Joe: Yeah, now we’ve, we finished the, so if we moved in 2017 to the new house, we then started building this one probably two and a half years ago.

So we,

We, did give ourselves a little bit of a break and then we, but we were looking at, yeah, the land split and planning and getting everything in place.

Financing again, and then we’re nearly finished this house now. We’re at a point where we’re putting the stair stairs going in today. We’ve got the kitchen, et cetera, so it’s just a few, another three or four weeks, we’ll probably be, we’ll probably be there, I think.

Siobhan: Yeah.

Jane: Wow, that’s amazing. On the final home straight.

Amy: And how do you feel about the new place? Cause I remember talking to you and it was like, do you stay in the house you are in or do you move next door?

Siobhan: It is hard. It’s, it’s taken, it feels like it’s been such a long process from buying the original, you know, the renovation project house and then building this, that our brief has changed like throughout the few years that it’s been. So I think at first we were going to move in. And then so we were designing it in a way that it would be for us.

And then over that time we now have two small children like a two and a bit year old and a almost one year old. So that changed the brief slightly because that house is smaller than the one we live in now. And. Yeah, we’ve we are not moving in anymore.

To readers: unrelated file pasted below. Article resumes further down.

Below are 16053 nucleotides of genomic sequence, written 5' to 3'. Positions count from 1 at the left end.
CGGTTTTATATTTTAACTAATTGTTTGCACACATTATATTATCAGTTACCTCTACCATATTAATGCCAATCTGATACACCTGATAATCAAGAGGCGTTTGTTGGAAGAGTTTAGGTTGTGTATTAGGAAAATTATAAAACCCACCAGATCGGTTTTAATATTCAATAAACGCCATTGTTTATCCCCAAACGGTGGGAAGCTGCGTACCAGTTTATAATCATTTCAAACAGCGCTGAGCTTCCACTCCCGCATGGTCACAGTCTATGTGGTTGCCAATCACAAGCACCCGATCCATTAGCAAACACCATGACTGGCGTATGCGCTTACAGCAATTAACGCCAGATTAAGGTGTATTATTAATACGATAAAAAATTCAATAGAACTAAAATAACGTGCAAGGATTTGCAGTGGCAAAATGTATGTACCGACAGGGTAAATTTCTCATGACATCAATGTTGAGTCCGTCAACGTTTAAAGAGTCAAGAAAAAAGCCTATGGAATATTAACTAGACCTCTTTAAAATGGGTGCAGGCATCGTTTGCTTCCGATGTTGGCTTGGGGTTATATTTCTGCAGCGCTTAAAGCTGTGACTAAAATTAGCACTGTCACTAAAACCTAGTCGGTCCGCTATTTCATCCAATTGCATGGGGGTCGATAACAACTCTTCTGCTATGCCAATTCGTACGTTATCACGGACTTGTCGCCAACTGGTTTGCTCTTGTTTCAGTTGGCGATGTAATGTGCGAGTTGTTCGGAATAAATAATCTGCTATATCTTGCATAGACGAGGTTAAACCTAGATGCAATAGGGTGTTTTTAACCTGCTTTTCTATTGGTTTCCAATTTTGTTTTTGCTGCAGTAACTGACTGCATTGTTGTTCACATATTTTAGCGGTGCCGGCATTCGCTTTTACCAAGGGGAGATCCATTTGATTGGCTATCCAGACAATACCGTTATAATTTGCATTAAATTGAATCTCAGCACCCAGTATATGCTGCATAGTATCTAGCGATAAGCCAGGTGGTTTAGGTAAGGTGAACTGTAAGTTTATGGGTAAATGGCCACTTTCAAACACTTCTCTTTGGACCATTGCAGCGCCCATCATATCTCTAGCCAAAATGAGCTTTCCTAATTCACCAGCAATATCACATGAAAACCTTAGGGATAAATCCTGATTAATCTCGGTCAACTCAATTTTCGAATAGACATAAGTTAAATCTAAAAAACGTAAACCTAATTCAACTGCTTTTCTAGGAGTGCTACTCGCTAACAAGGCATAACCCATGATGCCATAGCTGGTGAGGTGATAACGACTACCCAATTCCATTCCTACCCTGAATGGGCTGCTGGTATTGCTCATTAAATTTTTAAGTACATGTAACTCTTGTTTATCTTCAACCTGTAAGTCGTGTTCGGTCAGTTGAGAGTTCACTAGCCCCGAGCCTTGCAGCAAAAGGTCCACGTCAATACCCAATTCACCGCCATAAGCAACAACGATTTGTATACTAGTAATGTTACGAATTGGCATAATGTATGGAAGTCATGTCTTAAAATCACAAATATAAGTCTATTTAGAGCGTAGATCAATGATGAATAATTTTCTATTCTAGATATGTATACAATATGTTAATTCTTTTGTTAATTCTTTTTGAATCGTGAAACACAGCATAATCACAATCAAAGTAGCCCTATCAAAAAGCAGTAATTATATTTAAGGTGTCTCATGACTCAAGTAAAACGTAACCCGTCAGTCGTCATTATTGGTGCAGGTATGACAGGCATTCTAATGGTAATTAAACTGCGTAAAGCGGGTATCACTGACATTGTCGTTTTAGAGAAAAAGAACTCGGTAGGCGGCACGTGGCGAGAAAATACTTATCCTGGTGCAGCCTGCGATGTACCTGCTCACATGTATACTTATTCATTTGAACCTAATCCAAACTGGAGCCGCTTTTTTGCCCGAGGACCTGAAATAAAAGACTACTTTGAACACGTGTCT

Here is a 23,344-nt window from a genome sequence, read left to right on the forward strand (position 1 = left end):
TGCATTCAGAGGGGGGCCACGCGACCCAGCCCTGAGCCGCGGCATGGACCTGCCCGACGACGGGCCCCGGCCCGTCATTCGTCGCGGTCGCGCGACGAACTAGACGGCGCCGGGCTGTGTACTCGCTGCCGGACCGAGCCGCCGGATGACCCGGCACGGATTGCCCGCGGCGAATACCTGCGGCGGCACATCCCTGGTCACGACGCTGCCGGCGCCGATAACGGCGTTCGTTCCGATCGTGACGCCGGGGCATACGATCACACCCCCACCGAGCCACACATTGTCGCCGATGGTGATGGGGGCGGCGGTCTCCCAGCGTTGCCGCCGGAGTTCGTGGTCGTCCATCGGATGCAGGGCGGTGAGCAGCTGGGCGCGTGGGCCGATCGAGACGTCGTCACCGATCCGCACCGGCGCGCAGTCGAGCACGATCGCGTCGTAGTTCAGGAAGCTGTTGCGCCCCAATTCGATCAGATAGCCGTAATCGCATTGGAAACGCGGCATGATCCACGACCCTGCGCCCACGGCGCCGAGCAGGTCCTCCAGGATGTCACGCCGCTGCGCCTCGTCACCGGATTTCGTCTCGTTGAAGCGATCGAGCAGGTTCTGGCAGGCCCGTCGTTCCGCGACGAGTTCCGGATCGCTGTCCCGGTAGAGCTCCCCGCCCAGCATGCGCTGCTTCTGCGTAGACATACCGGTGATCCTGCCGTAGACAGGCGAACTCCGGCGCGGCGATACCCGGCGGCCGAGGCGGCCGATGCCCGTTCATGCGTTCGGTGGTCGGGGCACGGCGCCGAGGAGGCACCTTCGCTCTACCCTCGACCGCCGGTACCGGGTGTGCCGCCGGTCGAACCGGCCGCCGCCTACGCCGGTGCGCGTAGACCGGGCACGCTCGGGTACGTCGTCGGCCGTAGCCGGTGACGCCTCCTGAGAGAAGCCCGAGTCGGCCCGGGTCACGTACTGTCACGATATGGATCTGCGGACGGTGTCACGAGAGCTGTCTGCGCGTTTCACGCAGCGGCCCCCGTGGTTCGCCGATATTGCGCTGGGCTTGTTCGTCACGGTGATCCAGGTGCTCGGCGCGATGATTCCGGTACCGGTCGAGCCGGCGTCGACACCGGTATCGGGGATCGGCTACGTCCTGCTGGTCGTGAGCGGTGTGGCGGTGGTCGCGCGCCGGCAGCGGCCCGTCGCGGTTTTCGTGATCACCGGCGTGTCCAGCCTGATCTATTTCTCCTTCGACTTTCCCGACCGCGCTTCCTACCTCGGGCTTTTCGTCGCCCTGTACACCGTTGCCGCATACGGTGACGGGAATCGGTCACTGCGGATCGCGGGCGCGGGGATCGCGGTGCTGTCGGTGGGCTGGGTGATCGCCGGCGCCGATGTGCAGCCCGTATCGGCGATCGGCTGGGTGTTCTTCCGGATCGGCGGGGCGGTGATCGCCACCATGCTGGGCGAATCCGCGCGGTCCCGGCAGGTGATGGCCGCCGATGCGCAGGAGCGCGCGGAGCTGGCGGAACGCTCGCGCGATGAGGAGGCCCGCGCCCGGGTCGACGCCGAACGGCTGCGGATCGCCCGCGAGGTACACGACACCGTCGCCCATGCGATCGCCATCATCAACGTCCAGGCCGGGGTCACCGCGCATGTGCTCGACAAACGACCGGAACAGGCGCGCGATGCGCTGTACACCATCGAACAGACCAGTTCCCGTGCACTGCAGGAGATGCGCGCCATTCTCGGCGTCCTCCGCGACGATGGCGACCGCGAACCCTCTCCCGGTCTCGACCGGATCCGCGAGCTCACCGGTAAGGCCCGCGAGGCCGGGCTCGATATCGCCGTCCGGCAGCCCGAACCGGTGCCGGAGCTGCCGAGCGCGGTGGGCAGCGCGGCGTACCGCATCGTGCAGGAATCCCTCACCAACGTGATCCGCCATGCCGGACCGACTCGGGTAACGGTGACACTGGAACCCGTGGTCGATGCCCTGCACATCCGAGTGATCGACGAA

Arguably there’s more store, there’s more storage in that house. The kitchen’s nicer. The, the bathrooms are nicer. But it just probably doesn’t work for us at this current point in our lives actually, which is a shame.

But we will live there at some point and we are planning to have this house, you know, for as long as forever, really. So, hopefully, yeah, we will live there at some but it is strange definitely designing things, knowing that actually yeah, we, we won’t be living there straight away,

Amy: That’s interesting cuz I guess my next question was, are you tempted to do another like, or are you just thinking, actually we are due a really long rest from the renovating world.

Siobhan: I think we, we will do another at some point. We definitely need a break. You know, we had two under two children and that was really hard. I think we underestimated just, just how much time two children would take and how,

that would impact on the time we had to spend on the house. At some points it’s felt quite stressful, juggling and managing it all. So we definitely need a bit of a break, I think, when this is finished. But Joe’s always on the lookout I think we both are in a way always keen to just see what else is out there, what we might be able to do next.